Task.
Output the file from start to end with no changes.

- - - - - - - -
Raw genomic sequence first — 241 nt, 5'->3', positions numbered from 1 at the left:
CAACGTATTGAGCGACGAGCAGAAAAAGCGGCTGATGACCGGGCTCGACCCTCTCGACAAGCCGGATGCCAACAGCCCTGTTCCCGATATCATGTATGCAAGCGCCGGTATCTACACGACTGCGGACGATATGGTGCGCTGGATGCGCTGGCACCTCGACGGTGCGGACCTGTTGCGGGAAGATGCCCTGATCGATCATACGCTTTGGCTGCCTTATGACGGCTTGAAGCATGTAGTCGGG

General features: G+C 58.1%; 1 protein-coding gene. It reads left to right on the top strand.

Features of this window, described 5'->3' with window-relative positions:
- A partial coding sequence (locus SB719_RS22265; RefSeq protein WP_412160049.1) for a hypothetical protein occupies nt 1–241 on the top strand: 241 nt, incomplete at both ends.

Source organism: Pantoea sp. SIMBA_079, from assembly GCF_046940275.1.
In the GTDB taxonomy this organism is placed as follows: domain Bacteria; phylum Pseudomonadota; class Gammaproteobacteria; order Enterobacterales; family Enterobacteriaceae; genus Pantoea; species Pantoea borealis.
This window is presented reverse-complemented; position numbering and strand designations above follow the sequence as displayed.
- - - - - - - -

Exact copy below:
Raw genomic sequence first — 241 nt, 5'->3', positions numbered from 1 at the left:
CAACGTATTGAGCGACGAGCAGAAAAAGCGGCTGATGACCGGGCTCGACCCTCTCGACAAGCCGGATGCCAACAGCCCTGTTCCCGATATCATGTATGCAAGCGCCGGTATCTACACGACTGCGGACGATATGGTGCGCTGGATGCGCTGGCACCTCGACGGTGCGGACCTGTTGCGGGAAGATGCCCTGATCGATCATACGCTTTGGCTGCCTTATGACGGCTTGAAGCATGTAGTCGGG

General features: G+C 58.1%; 1 protein-coding gene. It reads left to right on the top strand.

Features of this window, described 5'->3' with window-relative positions:
- A partial coding sequence (locus SB719_RS22265; RefSeq protein WP_412160049.1) for a hypothetical protein occupies nt 1–241 on the top strand: 241 nt, incomplete at both ends.

Source organism: Pantoea sp. SIMBA_079, from assembly GCF_046940275.1.
In the GTDB taxonomy this organism is placed as follows: domain Bacteria; phylum Pseudomonadota; class Gammaproteobacteria; order Enterobacterales; family Enterobacteriaceae; genus Pantoea; species Pantoea borealis.
This window is presented reverse-complemented; position numbering and strand designations above follow the sequence as displayed.